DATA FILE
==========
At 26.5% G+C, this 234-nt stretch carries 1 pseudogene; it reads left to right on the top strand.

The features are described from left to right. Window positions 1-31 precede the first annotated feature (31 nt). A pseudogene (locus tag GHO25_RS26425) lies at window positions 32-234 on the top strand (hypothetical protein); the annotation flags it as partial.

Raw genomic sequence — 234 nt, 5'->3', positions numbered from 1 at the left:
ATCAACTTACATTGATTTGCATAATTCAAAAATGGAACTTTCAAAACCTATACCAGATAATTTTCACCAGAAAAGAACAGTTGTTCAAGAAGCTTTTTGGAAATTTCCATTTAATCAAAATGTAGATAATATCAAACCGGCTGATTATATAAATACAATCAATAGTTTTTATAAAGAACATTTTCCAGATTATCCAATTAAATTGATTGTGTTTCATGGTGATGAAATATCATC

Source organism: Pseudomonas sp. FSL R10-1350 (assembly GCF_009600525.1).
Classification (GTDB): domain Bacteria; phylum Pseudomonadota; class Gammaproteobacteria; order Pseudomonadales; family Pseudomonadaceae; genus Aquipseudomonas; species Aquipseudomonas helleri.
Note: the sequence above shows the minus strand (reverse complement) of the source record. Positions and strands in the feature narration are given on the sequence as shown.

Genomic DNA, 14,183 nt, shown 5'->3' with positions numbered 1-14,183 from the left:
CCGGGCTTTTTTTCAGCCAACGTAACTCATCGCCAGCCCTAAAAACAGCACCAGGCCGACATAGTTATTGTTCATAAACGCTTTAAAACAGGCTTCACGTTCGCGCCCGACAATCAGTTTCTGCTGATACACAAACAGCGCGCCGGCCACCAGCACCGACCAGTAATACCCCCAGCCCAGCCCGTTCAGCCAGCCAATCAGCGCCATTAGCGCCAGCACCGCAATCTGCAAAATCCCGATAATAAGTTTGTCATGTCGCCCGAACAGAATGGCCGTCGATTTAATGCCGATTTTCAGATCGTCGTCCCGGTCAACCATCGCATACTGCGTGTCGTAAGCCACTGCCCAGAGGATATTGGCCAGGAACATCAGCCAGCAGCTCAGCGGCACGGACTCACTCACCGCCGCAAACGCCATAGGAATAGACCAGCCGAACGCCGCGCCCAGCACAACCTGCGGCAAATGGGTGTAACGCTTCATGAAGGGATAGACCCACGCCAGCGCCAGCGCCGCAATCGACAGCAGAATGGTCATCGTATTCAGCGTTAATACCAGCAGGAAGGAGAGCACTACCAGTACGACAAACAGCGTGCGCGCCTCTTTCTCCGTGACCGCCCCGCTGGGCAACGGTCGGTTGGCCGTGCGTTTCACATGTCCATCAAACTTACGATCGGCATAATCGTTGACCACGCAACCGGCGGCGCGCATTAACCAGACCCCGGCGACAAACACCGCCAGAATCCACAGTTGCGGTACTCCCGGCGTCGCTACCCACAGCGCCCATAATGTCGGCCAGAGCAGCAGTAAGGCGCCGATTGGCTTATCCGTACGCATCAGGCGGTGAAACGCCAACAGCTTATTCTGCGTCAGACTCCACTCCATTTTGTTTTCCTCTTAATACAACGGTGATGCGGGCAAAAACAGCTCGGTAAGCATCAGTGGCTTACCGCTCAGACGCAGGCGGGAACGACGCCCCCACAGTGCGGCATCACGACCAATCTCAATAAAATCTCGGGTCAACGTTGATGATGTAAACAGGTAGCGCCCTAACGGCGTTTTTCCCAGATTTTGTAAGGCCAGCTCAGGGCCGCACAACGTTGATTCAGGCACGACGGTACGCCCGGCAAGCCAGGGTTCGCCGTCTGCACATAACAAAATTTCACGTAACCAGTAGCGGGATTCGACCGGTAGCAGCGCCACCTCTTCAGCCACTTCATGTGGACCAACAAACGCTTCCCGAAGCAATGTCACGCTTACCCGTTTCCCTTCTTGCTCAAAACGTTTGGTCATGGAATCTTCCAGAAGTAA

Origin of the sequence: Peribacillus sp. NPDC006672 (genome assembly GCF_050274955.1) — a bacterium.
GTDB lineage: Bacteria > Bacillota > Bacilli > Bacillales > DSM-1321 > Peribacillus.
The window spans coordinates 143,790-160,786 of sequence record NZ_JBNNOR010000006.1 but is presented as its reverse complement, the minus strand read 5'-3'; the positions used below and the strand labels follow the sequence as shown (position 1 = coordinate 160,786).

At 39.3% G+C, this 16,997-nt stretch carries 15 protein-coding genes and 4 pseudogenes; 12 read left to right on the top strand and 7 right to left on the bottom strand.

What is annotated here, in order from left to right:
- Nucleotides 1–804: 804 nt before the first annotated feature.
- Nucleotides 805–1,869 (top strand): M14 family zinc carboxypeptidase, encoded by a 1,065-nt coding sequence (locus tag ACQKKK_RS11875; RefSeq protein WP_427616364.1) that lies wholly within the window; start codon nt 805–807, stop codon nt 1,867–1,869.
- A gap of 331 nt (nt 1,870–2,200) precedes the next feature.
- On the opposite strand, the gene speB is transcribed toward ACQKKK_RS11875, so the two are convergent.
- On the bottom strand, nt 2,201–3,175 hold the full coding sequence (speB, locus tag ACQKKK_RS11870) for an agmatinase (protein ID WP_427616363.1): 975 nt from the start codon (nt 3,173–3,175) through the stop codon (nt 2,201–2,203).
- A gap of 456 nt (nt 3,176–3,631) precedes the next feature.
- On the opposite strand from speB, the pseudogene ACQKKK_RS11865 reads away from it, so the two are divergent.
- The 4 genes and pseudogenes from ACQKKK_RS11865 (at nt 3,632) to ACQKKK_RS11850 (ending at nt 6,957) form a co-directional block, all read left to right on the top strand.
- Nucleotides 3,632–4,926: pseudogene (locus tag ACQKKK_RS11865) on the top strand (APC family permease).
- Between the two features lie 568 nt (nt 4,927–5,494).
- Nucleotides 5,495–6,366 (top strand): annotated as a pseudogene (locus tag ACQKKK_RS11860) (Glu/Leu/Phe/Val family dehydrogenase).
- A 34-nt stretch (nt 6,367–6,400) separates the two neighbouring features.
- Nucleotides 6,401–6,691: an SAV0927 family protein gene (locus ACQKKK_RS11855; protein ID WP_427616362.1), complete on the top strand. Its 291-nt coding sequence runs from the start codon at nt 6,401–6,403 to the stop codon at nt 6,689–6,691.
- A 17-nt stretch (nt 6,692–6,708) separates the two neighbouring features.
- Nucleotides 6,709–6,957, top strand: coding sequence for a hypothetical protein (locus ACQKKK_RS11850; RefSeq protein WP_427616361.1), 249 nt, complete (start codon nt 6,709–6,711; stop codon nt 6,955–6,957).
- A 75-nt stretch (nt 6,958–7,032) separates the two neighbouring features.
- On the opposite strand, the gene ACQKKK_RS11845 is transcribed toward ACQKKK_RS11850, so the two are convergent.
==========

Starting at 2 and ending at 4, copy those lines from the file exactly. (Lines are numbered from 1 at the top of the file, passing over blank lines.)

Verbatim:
The features are described from left to right. Window positions 1-31 precede the first annotated feature (31 nt). A pseudogene (locus tag GHO25_RS26425) lies at window positions 32-234 on the top strand (hypothetical protein); the annotation flags it as partial.

Raw genomic sequence — 234 nt, 5'->3', positions numbered from 1 at the left:
ATCAACTTACATTGATTTGCATAATTCAAAAATGGAACTTTCAAAACCTATACCAGATAATTTTCACCAGAAAAGAACAGTTGTTCAAGAAGCTTTTTGGAAATTTCCATTTAATCAAAATGTAGATAATATCAAACCGGCTGATTATATAAATACAATCAATAGTTTTTATAAAGAACATTTTCCAGATTATCCAATTAAATTGATTGTGTTTCATGGTGATGAAATATCATC